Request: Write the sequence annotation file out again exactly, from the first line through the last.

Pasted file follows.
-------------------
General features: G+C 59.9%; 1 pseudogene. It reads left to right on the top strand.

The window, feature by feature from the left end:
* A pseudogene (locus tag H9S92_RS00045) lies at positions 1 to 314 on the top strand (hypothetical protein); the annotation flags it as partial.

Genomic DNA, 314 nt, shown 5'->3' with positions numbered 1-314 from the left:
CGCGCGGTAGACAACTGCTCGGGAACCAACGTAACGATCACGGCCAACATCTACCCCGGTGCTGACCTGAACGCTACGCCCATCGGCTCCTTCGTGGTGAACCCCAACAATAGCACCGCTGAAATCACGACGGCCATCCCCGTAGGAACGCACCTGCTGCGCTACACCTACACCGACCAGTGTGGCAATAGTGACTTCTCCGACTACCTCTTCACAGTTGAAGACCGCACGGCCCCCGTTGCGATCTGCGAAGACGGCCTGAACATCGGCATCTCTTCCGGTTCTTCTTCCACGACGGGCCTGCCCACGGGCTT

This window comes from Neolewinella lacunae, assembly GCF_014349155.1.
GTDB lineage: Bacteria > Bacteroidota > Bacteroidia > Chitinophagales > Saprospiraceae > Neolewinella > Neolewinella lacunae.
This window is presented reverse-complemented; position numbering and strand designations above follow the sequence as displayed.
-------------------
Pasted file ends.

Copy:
General features: G+C 59.9%; 1 pseudogene. It reads left to right on the top strand.

The window, feature by feature from the left end:
* A pseudogene (locus tag H9S92_RS00045) lies at positions 1 to 314 on the top strand (hypothetical protein); the annotation flags it as partial.

Genomic DNA, 314 nt, shown 5'->3' with positions numbered 1-314 from the left:
CGCGCGGTAGACAACTGCTCGGGAACCAACGTAACGATCACGGCCAACATCTACCCCGGTGCTGACCTGAACGCTACGCCCATCGGCTCCTTCGTGGTGAACCCCAACAATAGCACCGCTGAAATCACGACGGCCATCCCCGTAGGAACGCACCTGCTGCGCTACACCTACACCGACCAGTGTGGCAATAGTGACTTCTCCGACTACCTCTTCACAGTTGAAGACCGCACGGCCCCCGTTGCGATCTGCGAAGACGGCCTGAACATCGGCATCTCTTCCGGTTCTTCTTCCACGACGGGCCTGCCCACGGGCTT

This window comes from Neolewinella lacunae, assembly GCF_014349155.1.
GTDB lineage: Bacteria > Bacteroidota > Bacteroidia > Chitinophagales > Saprospiraceae > Neolewinella > Neolewinella lacunae.
This window is presented reverse-complemented; position numbering and strand designations above follow the sequence as displayed.